This is a reprint of an original blog I posted in May 2016 on a different website

Sometimes I refer to myself as an holistic therapist, sometimes complementary. I’ve lately taken to calling myself an holistic therapist because I’m looking at someone as a person and bringing my toolkit to try and help their sense of wellbeing.

I am also a complementary therapist, as I do feel there is a time and place for therapies and also a time and place for medical care. I know some people attack therapies as placebos, unscientific etc, but there is research coming out all the time. It’s also worth bearing in mind that scientific evidence isn’t so robust for some pharmaceutical areas, and the model used to try to analyse holistic and complementary approaches doesn’t translate from the scientific to the therapies field very well. Despite this though, it’s the main approach to try to confirm what we’re trying to do.  At the other extreme it’s worth remembering that therapies don’t have the answer to everything. I know some therapists who have a disdain for the medical profession, but I know which one I would rather use in an emergency.

I wanted to explain a recent example to show you how I personally use a complementary approach. I don’t tend to get ill very frequently, but every once in a while it does happen. Recently, over the course of a few hours I had an idea I had tonsillitis beginning. By the next day I knew I would have to cancel clients, and I was grateful it was a quieter week with a bank holiday. By the Friday I wasn’t sure it was a virus – I’m weary of antibiotics, as I know that each time they’re being used when they shouldn’t that we’re encouraging resistant strains that are going to cause future problems. I also know a GP won’t prescribe antibiotics for a virus, as your immune system needs to work the virus through your system.

So, I was left with a dilemma, I had been taken ibruprofen and paracetamol for 2 days to try to keep on top of the aching pain (not very successfully) and knew that it could go either way over the course of a long weekend. Was it bacterial or viral? I wasn’t sure and that’s why a GP is there.

And it turned out I needed antibiotics.why therapies are complementary

I wasn’t happy at the prospect of 10 days of antibiotics, but I also know the importance of continuing the course. I’m grateful there’s still a medical solution that will sort my problem quite easily. I’m not happy at the current gut issues I’m now encountering due to taking the antibiotics, but I know it’s temporary.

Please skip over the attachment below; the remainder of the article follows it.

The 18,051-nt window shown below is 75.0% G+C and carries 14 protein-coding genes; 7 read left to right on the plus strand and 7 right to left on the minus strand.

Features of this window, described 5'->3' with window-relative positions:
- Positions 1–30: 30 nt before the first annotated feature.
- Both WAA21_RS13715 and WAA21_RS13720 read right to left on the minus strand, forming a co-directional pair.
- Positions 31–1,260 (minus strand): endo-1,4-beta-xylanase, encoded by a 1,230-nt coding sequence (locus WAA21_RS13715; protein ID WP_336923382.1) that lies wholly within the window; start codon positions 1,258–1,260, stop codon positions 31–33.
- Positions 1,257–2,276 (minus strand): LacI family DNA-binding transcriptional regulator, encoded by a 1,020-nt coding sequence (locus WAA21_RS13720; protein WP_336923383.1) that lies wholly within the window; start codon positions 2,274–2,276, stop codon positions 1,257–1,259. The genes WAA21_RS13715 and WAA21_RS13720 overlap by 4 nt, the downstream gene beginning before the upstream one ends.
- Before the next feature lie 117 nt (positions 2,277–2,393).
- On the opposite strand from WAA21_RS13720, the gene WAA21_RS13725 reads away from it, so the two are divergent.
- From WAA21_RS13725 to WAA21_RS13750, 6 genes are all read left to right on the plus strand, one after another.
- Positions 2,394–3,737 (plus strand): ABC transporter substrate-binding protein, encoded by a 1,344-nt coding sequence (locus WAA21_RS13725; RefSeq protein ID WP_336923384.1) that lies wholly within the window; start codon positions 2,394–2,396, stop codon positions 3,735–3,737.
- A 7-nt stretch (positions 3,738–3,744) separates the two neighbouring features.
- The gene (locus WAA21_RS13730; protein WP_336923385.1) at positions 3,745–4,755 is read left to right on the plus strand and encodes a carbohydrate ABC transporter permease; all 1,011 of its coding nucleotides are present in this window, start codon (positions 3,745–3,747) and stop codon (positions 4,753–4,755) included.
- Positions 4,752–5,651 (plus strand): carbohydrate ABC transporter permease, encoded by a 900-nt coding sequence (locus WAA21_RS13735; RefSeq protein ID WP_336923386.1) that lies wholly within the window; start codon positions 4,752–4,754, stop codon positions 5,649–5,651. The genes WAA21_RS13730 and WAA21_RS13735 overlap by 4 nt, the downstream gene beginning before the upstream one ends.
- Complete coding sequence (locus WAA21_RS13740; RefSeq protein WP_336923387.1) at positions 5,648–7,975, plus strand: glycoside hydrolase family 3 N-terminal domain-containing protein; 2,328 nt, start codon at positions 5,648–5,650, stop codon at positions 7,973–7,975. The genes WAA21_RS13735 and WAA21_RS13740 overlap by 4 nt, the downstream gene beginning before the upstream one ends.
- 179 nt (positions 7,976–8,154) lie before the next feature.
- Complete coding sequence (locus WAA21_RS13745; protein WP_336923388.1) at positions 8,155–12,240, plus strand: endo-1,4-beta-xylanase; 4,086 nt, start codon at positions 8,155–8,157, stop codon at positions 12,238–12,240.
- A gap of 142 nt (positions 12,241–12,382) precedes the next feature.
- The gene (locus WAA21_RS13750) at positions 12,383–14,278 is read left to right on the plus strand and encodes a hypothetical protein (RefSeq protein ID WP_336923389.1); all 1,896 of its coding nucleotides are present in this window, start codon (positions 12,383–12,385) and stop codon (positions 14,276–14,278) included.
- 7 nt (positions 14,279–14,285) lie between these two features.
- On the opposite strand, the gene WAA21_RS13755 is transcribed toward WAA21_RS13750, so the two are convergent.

So to help my body, I have a kinesiology session booked which will give me supplements to help support my gut flora and get it back to where it should be as soon as possible. I have a massage session booked (I have them every 2 weeks because of my job being physical) but this session will be to ensure my body is released of the physical tension I accumulated from 4 days of aching and 5 days of doing nothing. A week after my kinesiology I have a reiki session booked, so I can ensure that I release any emotional residue lying around and to ensure my body feels it’s getting all the support it needs to be healthy and well.'Complementary' works

And that is how ‘complementary’ works. It’s not about vehemently arguing one side is better than the other, it’s about appreciating that every situation is individual and you have to decide what aspects of each approach will support you the most. It’s about doing what you feel is right for your body and being grateful you can use medicine and therapies together to remain healthy and well.

Louise is an holistic therapist who owns Therapy Centre, Bristol BS14 9HB, a clinic offering a range of holistic and beauty therapies. Louise offers reflexology, aromatherapy, aromatology, holistic massage, Indian head massage, reiki, baby massage and story massage. She is a mum of two boys and when she is not working she enjoys getting outdoors with her family. For further information about Louise you can visit her website  The therapy centre website is, the contact number is 01275 217160